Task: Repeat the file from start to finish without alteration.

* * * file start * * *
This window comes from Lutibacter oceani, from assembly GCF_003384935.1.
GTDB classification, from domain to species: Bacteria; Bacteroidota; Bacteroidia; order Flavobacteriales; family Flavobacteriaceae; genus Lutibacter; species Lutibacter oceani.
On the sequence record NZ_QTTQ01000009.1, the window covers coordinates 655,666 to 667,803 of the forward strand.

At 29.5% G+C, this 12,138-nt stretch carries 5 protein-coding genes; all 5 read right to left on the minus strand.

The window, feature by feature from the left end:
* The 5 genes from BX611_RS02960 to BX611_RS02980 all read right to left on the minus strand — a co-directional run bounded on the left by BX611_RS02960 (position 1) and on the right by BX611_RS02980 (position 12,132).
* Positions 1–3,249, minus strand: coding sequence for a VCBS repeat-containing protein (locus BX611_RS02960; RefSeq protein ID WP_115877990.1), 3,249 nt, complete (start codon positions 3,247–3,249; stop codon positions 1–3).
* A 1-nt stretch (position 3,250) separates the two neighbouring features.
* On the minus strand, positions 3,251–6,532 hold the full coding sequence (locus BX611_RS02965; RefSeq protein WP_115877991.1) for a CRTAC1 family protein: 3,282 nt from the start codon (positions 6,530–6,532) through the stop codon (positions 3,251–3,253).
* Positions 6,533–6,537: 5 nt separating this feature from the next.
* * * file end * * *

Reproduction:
This window comes from Lutibacter oceani, from assembly GCF_003384935.1.
GTDB classification, from domain to species: Bacteria; Bacteroidota; Bacteroidia; order Flavobacteriales; family Flavobacteriaceae; genus Lutibacter; species Lutibacter oceani.
On the sequence record NZ_QTTQ01000009.1, the window covers coordinates 655,666 to 667,803 of the forward strand.

At 29.5% G+C, this 12,138-nt stretch carries 5 protein-coding genes; all 5 read right to left on the minus strand.

The window, feature by feature from the left end:
* The 5 genes from BX611_RS02960 to BX611_RS02980 all read right to left on the minus strand — a co-directional run bounded on the left by BX611_RS02960 (position 1) and on the right by BX611_RS02980 (position 12,132).
* Positions 1–3,249, minus strand: coding sequence for a VCBS repeat-containing protein (locus BX611_RS02960; RefSeq protein ID WP_115877990.1), 3,249 nt, complete (start codon positions 3,247–3,249; stop codon positions 1–3).
* A 1-nt stretch (position 3,250) separates the two neighbouring features.
* On the minus strand, positions 3,251–6,532 hold the full coding sequence (locus BX611_RS02965; RefSeq protein WP_115877991.1) for a CRTAC1 family protein: 3,282 nt from the start codon (positions 6,530–6,532) through the stop codon (positions 3,251–3,253).
* Positions 6,533–6,537: 5 nt separating this feature from the next.